Antibiotic stewardship: can we learn from England’s C. difficile success?
Driven by the emergence of new hypervirulent strains, Clostridium difficile infections (CDIs) have been on the rise since the early 2000s, and have overtaken methicillin-resistant Staphylococcus aureus (MRSA) as the most common healthcare-acquired superbug. However, in England the use of antibiotic stewardship has helped to reverse this trend over the last 10 years, and now one group of researchers thinks they know why.
Since the introduction of policies designed to improve infection control and restrict antibiotic use in 2006, the incidence of CDIs has dropped by roughly 80%, according to Public Health England. In comparison, it has been estimated that other countries may have seen a rise in incidence of 16% over the same time period.
So what exactly was so successful about the antibiotic stewardship program?
A recent study in Lancet Infectious Diseases suggests that restrictions on fluoroquinolone use might explain the observed drop in CDI incidence.
During the study, researchers took local and national data on C. difficile incidence and antibiotic prescribing practices, and compared them to genomic sequences of C. difficile isolates during the same time period. They found that the decline in CDI was driven by a drop in the prevalence and transmission of fluoroquinolone-resistant strains of C. difficile. In comparison, there was very little change to transmission of fluoroquinolone-susceptible strains over the same time period.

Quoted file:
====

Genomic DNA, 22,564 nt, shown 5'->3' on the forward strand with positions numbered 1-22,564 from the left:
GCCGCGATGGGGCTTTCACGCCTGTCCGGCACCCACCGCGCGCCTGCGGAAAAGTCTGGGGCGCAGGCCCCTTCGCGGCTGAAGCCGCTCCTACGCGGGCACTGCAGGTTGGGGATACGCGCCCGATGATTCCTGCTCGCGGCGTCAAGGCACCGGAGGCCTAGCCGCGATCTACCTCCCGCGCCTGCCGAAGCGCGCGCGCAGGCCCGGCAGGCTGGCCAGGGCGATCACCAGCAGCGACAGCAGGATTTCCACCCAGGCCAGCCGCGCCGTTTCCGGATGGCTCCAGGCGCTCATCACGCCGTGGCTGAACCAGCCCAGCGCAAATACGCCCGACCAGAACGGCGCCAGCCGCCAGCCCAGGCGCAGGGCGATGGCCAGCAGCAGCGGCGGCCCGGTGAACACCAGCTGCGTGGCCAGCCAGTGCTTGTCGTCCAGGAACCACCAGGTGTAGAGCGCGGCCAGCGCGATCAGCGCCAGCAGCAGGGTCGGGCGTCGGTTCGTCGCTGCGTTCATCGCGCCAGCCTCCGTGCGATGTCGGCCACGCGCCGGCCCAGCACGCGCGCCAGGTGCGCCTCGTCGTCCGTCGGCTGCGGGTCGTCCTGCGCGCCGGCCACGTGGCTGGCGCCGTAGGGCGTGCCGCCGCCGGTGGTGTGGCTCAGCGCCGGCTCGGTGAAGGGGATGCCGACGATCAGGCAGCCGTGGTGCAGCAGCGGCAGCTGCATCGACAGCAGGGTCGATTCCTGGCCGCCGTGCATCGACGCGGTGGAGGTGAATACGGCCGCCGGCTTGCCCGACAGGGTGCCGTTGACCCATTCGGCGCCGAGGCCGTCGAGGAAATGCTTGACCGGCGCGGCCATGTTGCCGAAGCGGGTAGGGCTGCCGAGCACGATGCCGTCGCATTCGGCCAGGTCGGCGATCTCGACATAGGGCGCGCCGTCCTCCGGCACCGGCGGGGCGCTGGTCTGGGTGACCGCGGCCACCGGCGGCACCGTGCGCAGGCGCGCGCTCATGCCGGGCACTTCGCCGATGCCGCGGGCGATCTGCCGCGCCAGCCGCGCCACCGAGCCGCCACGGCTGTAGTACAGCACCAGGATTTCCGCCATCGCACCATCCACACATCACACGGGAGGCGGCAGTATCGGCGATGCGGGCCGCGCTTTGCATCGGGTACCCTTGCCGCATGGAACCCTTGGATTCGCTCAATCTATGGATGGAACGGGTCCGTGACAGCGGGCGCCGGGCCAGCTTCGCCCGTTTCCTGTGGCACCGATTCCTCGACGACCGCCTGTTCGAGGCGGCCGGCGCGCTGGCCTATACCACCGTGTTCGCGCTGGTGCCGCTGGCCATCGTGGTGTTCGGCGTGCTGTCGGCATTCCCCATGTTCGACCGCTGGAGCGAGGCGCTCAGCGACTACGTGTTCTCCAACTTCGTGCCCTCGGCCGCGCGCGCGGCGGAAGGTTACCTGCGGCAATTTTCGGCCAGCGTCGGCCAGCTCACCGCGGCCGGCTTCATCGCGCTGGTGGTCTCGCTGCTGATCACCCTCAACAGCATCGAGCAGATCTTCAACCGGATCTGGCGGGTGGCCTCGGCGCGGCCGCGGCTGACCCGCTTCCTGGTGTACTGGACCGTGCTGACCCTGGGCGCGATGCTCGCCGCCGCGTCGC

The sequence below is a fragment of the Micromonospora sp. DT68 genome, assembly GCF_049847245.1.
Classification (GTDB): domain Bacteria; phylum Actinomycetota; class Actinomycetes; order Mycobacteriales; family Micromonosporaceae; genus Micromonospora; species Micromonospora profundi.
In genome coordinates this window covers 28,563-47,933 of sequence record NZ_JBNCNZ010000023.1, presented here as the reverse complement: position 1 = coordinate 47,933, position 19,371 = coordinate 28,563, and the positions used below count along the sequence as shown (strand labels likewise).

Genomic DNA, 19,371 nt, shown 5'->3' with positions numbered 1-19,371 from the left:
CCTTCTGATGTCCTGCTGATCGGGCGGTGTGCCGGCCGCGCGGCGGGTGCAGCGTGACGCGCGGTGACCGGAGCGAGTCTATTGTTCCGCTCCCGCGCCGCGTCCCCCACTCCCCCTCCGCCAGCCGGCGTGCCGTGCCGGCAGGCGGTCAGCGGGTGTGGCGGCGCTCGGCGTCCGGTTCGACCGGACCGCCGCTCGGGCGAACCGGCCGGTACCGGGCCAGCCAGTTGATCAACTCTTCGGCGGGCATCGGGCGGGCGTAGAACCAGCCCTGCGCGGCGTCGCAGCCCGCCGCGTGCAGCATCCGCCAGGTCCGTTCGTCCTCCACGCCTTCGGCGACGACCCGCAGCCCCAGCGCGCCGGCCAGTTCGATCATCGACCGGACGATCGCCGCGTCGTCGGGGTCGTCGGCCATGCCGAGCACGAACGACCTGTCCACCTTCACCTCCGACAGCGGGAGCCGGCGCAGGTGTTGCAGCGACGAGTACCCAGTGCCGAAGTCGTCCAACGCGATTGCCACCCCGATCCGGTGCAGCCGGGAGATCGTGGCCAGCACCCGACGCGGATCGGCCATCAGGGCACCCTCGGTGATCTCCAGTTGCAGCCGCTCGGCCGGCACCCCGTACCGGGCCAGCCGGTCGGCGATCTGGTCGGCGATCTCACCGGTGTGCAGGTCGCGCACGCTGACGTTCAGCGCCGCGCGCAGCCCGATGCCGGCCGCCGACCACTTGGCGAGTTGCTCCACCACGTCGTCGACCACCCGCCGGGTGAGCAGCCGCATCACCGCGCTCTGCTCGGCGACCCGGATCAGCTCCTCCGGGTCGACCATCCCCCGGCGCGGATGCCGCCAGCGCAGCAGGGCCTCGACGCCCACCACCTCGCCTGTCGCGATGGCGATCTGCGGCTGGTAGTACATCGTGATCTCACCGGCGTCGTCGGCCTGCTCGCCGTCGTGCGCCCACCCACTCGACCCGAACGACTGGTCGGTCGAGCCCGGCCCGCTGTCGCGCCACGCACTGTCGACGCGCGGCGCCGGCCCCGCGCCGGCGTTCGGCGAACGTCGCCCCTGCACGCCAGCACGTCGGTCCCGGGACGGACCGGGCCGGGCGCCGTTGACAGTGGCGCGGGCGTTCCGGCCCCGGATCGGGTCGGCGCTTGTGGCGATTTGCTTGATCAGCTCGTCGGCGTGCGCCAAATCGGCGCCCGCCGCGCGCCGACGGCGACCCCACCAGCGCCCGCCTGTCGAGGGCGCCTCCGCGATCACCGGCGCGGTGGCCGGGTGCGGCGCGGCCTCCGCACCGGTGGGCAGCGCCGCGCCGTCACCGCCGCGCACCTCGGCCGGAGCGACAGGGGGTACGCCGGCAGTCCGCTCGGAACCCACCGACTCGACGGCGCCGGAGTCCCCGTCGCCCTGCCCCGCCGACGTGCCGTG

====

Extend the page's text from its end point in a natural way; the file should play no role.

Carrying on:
From their findings, the authors concluded that the restrictions on fluoroquinolone use appear to explain the decline in C. difficile infections in England, and suggest that antibiotic stewardship should be at the center of any program to control CDI.
One challenge when implementing a unilateral antibiotic stewardship program is achieving a high level of compliance from physicians, and although the centralized National Health Service in England could exercise additional control over antibiotic stewardship in hospitals, there may still be significant opportunities in improving compliance by primary care practitioners.
It remains to be determined whether reduced fluoroquinolone usage was the only contributing factor to the drop in CDI prevalence seen in England. It will therefore be interesting to see if similar antibiotic stewardship programs aiming at replacing fluoroquinolones with other treatment options can result in similar outcomes in other countries. For example, in Italy, where fluoroquinolone-resistant C. difficile strains are known to be prevalent, antibiotic stewardship might provide an effective approach to CDI control and prevention.